dawn disk 88 298.
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Break of Dawn
Eden is a relatively new guitar rock Jewish band out of New York, and their debut album is quirky and edgy enough to stand out from the pack.
The opening "Adon Olam"'s honky-tonk, cowbell-heavy beat and Allmans-esque guitars go well with the Nineties dub pop vocal lines. Later, "Alot Hashachar" sports the type of hard-strumming chorus that can inspire crowds to jump up and down with abandon at concerts. "Wonder Why," an otherwise bland album track, closes with an ambitious string arrangement, which leads the listener into "Nagila," a gleefully rocking metal version of a Sephardic Shabbat table hymn that starts off in the style of a neo-classical piyut but quickly thrashes out.
"Never Let You Go," an ode to Jerusalem, is sweet but hard to take seriously when recorded in a Manhattan studio in exchange for fees probably exceeding El Al fares. On the weaker and slower melodies, where Eden's impressively edgy musicianship can't carry the load, David Ben-Yshay's vocals come off as trying a bit too hard, as in the case of "Od Yishama," Eden's version of the wedding classic. But the highlights are frisky and idiosyncratic enough to carry the disc for repeated listens, making this a promising debut.
Yeshiva University heartthrobs Blue Fringe have finally treated us with their sophomore release, 70 Faces, an endeavor which effectively fleshes out the strengths of their 2003 debut, My Awakening. While the first album was comprised of mostly adult contemporary rock styles, with hints of funky grooving and hard rocking, 70 Faces thankfully ditches the James Taylor flavor, leaving room for the more creative elements.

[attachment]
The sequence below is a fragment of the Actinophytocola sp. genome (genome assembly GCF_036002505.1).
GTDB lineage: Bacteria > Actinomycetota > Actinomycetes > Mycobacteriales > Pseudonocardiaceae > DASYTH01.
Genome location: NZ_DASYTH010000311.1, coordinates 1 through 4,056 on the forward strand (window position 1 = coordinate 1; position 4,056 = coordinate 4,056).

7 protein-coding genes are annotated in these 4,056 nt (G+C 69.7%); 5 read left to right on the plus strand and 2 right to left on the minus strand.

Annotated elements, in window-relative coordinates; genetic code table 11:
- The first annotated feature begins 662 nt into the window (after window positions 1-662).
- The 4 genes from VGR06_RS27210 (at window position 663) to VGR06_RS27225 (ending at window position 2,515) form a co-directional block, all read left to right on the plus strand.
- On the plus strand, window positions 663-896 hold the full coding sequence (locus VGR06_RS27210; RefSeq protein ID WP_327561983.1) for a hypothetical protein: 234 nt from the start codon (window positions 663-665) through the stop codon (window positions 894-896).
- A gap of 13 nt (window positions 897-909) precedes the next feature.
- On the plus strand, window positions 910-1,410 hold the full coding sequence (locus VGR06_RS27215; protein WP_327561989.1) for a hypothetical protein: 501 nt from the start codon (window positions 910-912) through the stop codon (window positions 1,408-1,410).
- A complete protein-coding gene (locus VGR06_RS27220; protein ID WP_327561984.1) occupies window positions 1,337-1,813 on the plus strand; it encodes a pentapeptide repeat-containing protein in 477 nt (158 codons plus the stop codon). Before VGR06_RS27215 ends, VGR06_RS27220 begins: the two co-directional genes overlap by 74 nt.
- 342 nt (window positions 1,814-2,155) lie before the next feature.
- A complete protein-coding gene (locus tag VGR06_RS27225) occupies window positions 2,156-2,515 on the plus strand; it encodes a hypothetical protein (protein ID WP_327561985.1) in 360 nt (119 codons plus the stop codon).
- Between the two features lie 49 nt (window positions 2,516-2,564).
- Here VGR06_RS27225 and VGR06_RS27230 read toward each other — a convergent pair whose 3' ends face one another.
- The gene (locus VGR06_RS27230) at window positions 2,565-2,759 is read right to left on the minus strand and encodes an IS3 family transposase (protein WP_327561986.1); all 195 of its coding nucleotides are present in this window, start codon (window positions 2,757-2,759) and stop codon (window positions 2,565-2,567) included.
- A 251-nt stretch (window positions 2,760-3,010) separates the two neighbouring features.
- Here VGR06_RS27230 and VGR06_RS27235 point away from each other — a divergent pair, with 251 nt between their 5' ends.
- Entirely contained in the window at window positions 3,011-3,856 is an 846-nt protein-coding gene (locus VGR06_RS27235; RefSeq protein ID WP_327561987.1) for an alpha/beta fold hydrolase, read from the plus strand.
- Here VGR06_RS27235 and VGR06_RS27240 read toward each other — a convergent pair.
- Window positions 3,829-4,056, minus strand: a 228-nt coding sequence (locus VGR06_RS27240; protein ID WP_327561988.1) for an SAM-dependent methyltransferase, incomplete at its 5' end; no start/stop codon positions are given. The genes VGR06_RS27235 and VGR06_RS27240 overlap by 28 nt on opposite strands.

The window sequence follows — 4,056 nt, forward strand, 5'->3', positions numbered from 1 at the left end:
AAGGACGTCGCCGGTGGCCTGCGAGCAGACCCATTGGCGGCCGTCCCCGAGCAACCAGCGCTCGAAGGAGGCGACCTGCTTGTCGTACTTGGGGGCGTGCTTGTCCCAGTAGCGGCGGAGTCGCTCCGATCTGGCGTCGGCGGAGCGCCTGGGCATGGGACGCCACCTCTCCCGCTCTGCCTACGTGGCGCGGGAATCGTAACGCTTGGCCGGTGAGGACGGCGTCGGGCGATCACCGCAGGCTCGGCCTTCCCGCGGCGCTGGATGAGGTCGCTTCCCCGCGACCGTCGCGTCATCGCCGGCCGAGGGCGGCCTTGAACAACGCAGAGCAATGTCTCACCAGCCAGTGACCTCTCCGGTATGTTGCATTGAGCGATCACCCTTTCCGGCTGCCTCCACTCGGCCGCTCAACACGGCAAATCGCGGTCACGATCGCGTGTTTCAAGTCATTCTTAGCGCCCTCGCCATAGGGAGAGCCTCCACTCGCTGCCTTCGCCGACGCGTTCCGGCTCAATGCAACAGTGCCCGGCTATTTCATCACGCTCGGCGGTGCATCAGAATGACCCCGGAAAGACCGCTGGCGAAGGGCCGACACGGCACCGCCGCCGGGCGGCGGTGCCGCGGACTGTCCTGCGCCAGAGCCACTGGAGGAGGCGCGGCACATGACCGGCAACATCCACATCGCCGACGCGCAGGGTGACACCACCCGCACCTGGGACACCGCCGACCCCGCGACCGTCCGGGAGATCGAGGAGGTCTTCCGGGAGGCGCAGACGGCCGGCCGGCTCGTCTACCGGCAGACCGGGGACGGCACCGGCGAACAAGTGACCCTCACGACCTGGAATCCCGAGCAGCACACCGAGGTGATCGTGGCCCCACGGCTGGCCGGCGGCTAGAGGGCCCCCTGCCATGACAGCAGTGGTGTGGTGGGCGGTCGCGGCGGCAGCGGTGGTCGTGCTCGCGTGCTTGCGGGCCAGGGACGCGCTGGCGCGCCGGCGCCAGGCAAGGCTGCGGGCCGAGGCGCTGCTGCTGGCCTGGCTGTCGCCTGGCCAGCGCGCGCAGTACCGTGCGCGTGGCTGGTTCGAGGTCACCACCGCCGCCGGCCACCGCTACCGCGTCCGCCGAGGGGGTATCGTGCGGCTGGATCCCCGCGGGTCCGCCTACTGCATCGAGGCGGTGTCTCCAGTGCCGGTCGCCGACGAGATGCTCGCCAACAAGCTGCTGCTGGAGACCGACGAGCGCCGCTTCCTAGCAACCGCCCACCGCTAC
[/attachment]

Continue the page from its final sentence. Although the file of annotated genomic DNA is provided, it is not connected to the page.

It's the new album's stress on new-school jazz-funk groove-pop via Shaggy and Jamiroquai that really sets the disc apart. If King Solomon's Song of Songs - described in classical rabbinic teachings as "the holy of holies" - were written by Onion columnist Smoove-B, then the result would resemble the "Shir Hashirim" heard here.
With its groany/breathy vocals and driving rock motion, "Lo Irah" evokes British trio Muse (who, in turn, evoke Radiohead). Based on some verses from Psalms best known as part of the Hallel service, the complex "Lifnei Adon," alternates between a jazzy falling rhythm riff and a soaring refrain. The band's tongue-in-cheek critique of New York Modern Orthodoxy's anxieties over the single life, "Shidduch Song" - which appeared as a poorly-recorded hidden track on the debut - is redeemed here with the full studio treatment. Of course, like any successful Upper West Side shidduch (Orthodox blind date), this one ends with marriage and the couple's relocation to Teaneck, New Jersey.
Ben Jacobson can be reached at firstname.lastname@example.org.